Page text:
thinking big: feminism, media, and pop culture

Who’s Laughing? Race and Gender in Hall Pass

In race on June 27, 2011 at 8:34 pm

Promotions for the 2001 Farrelly brothers film Shallow Hal probably only appealed to like five people on the planet. I was one of those five people. Somehow I was like, “Offensive-seeming premise check, George Costanza with a tail check, boring Gwyneth Paltrow starring in a comedy check, I’m all in, ten tickets please.” Partly this had to do with my abiding love for Jack Black, which also led me to make one of the biggest film-going mistakes of my life: seeing Year One in theaters. (In my defense, I saw it at the discount theater. In my prosecution, I still put dollars into a person’s hand in order to see Year One, which is just an unfathomable decision any way you look at it. But Jack Black also gave me School of Rock, aka one of my top ten movies of all time. You win some, you lose some.) As it turned out, Shallow Hal was warm and silly and big-hearted, and possibly I still cry at the ending even after having seen the movie at least six times over. I’ve liked the Farrelly brothers ever since; generally, I think, they only make fun of people if they’re going to embrace them.

However, I question what the Farrelly brothers are up to in their most recent venture, Hall Pass. Owen Wilson and Jason Sudeikis (who I cannot for the life of me tell apart from Ed Helms) star as two hot-to-trot husbands married to Jenna Fischer and Christina Applegate, respectively. Fischer and Applegate are lovely and funny as usual, and the film treats them with respect by acknowledging that they, too, experience both sexual desire and sexual frustration. Rather, it’s Hall Pass‘s representation of men that seems unfair to all the good husbands out there in the world. Here, Wilson and Sudeikis play crass oglers who are lackeys to their own worst instincts. Their ideas of female beauty are largely limited to thin, white women under 30, and they regularly deride the looks of women who don’t meet those standards. This is exactly the kind of thinking that Shallow Hal challenges, but Hall Pass plays the husbands’ derogatory view of women for laughs.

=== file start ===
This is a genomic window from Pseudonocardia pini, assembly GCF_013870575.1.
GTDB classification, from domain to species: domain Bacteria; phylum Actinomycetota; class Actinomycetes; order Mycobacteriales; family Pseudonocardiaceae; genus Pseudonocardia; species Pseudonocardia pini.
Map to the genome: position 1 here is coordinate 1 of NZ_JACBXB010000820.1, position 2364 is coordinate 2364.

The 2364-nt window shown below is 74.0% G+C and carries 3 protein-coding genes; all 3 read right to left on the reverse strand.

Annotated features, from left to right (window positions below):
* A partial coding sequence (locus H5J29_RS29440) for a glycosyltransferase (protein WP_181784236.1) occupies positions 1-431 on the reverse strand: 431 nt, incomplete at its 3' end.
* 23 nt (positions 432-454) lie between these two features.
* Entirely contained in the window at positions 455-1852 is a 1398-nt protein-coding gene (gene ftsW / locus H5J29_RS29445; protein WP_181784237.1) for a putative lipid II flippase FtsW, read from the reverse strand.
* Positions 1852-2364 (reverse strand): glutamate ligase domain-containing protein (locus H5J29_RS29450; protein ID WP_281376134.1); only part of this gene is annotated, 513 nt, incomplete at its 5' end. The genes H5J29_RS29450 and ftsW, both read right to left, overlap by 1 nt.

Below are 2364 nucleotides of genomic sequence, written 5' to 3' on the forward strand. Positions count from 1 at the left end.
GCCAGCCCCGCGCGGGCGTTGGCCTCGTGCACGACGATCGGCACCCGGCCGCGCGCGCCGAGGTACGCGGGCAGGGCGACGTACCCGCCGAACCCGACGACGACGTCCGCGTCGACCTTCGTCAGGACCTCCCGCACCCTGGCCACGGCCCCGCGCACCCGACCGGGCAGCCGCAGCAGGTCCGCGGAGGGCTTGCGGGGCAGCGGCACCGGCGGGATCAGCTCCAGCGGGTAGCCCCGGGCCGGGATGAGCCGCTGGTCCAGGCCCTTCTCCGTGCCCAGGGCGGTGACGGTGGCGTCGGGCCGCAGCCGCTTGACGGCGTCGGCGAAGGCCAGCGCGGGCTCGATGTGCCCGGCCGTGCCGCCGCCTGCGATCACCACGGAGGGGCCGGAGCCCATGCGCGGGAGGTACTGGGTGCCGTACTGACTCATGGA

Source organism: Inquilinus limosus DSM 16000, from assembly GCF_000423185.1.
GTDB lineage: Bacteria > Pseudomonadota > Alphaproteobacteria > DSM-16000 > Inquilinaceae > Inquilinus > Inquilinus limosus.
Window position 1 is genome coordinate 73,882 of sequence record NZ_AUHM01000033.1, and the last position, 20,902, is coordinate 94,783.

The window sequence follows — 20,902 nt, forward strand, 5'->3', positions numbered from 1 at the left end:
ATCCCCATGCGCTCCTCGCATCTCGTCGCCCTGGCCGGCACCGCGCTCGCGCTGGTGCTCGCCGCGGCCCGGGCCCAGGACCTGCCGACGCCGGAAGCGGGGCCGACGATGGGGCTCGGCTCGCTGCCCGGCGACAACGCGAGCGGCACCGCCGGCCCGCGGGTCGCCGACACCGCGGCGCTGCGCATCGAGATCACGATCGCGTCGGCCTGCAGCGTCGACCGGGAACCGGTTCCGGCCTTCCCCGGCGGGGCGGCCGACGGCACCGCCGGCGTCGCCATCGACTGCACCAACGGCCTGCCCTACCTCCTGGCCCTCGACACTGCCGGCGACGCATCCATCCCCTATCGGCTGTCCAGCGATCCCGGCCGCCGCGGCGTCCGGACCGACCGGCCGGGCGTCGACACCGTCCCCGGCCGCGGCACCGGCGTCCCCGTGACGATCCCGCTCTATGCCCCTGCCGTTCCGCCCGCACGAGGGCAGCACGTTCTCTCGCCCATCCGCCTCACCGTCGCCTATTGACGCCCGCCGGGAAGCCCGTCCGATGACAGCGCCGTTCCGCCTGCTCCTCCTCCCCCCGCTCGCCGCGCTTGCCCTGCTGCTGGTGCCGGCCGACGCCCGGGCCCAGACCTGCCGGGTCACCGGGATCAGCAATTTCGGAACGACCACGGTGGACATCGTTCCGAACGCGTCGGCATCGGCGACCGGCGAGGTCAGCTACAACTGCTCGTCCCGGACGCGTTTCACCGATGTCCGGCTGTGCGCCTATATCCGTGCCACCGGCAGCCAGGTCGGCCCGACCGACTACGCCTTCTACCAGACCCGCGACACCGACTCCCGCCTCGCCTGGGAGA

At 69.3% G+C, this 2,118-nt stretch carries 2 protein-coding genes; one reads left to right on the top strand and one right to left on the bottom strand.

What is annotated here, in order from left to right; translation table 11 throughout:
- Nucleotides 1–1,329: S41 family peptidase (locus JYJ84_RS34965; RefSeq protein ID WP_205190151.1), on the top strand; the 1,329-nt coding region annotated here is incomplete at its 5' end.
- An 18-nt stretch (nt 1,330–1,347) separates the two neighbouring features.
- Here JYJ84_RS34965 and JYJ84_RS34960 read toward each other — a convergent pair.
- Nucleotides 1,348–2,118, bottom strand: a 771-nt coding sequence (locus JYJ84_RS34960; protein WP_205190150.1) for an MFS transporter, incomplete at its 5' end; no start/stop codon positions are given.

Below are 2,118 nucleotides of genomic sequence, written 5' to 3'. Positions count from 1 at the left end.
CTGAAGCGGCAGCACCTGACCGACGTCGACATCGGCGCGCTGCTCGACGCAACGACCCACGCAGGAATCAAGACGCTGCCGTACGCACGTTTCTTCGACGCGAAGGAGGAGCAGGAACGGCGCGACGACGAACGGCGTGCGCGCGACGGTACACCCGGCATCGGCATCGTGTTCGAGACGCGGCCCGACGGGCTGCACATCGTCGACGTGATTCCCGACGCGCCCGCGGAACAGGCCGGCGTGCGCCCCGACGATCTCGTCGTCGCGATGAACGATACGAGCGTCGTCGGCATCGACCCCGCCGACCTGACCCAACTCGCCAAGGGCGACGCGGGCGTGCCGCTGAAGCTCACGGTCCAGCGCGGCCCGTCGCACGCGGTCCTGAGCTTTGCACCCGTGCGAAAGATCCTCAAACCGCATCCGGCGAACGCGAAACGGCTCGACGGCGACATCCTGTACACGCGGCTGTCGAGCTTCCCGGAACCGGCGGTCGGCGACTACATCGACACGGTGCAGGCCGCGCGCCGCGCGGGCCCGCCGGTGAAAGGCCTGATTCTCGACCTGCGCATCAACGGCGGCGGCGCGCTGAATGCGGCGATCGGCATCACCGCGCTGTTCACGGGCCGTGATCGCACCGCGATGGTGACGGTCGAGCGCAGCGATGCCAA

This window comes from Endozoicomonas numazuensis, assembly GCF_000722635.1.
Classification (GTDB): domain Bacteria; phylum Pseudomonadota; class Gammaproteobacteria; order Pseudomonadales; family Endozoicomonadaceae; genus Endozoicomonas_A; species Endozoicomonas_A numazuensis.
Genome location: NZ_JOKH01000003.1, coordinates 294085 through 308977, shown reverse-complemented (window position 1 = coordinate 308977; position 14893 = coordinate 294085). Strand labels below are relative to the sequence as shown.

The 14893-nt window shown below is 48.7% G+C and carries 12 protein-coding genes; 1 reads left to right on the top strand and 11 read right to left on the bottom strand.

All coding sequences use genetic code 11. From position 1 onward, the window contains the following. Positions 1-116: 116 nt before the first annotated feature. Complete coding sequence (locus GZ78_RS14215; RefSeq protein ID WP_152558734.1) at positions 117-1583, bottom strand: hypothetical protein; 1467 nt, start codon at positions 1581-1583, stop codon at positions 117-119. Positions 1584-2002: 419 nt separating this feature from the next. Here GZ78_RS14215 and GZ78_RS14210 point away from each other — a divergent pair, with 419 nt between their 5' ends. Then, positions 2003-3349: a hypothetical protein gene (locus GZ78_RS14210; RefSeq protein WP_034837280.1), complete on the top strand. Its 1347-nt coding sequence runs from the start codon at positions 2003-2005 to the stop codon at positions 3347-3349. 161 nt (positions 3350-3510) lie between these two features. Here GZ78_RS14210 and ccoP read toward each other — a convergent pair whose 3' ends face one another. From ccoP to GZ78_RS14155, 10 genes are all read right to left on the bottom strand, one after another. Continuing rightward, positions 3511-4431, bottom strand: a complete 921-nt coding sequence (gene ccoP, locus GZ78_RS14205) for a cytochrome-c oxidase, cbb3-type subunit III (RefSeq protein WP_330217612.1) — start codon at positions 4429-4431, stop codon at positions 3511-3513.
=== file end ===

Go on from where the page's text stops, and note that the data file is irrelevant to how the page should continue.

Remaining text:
A related problem is the film’s treatment of race. Sudeikis’s character visits a Korean massage parlor in the hopes of a happy ending and greets a table of women who might or might not be Latina with “Hola,” striking a stereotypical Latin dance pose. Meanwhile, a scene in which Wilson’s character must be saved from a jacuzzi by two naked gym-goers relies on stereotypes of African-American masculinty in full-frontal compare-and-contrast shots. One could argue that the scenes with Sudeikis’s character, at least, are intended to satirize his character’s racial stereotyping rather than to suggest the stereotypes are themselves funny–the kind of technique The Office regularly employs with Michael Scott. However, Hall Pass doesn’t provide its characters of color with the opportunity to reveal the falsehood of those stereotypes, or even to respond to them in any way. They merely play bit, exoticized parts in the husbands’ sexual misadventures.

As a whole, Hall Pass feels far less eccentrically human than other Farrelly films; it’s as flat as Wilson’s pressed khakis. Where did their usual gross-yet-lovable heart go? Potentially, like the husbands, it fell asleep at a Chili’s. Here’s hoping it wakes up soon.

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